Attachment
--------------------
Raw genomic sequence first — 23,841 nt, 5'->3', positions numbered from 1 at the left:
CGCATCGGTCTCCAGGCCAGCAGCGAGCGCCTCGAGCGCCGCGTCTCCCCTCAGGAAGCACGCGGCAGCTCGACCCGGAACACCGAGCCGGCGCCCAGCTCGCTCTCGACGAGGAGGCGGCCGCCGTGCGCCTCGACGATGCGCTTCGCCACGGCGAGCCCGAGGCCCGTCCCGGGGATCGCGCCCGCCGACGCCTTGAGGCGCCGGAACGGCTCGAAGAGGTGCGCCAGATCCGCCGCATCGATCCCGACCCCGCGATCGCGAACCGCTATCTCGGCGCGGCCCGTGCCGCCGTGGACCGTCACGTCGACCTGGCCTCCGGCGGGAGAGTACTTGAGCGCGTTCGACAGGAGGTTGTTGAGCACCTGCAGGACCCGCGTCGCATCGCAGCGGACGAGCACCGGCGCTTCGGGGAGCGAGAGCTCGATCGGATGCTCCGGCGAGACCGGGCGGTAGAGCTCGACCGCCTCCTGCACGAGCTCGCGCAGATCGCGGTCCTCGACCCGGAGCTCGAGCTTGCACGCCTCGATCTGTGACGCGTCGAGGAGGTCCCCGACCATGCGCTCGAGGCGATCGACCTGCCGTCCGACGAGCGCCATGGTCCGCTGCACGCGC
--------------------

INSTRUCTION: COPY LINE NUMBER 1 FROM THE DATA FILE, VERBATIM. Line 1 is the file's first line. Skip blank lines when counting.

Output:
Raw genomic sequence first — 23,841 nt, 5'->3', positions numbered from 1 at the left: